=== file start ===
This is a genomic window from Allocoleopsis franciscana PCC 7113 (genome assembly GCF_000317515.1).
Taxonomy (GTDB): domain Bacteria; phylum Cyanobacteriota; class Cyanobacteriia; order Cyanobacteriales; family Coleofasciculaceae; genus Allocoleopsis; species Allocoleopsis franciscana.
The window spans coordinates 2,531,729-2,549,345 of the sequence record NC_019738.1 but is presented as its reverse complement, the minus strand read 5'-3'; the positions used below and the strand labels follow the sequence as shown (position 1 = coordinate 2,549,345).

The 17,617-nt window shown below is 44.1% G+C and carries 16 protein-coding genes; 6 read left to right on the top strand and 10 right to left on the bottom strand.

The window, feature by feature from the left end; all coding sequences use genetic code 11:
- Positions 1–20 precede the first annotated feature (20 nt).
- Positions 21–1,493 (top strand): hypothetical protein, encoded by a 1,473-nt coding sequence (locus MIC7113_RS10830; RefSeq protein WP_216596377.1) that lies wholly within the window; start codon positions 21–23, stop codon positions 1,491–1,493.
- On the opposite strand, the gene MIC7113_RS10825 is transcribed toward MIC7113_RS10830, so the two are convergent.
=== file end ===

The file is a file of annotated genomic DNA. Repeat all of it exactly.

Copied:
This is a genomic window from Allocoleopsis franciscana PCC 7113 (genome assembly GCF_000317515.1).
Taxonomy (GTDB): domain Bacteria; phylum Cyanobacteriota; class Cyanobacteriia; order Cyanobacteriales; family Coleofasciculaceae; genus Allocoleopsis; species Allocoleopsis franciscana.
The window spans coordinates 2,531,729-2,549,345 of the sequence record NC_019738.1 but is presented as its reverse complement, the minus strand read 5'-3'; the positions used below and the strand labels follow the sequence as shown (position 1 = coordinate 2,549,345).

The 17,617-nt window shown below is 44.1% G+C and carries 16 protein-coding genes; 6 read left to right on the top strand and 10 right to left on the bottom strand.

The window, feature by feature from the left end; all coding sequences use genetic code 11:
- Positions 1–20 precede the first annotated feature (20 nt).
- Positions 21–1,493 (top strand): hypothetical protein, encoded by a 1,473-nt coding sequence (locus MIC7113_RS10830; RefSeq protein WP_216596377.1) that lies wholly within the window; start codon positions 21–23, stop codon positions 1,491–1,493.
- On the opposite strand, the gene MIC7113_RS10825 is transcribed toward MIC7113_RS10830, so the two are convergent.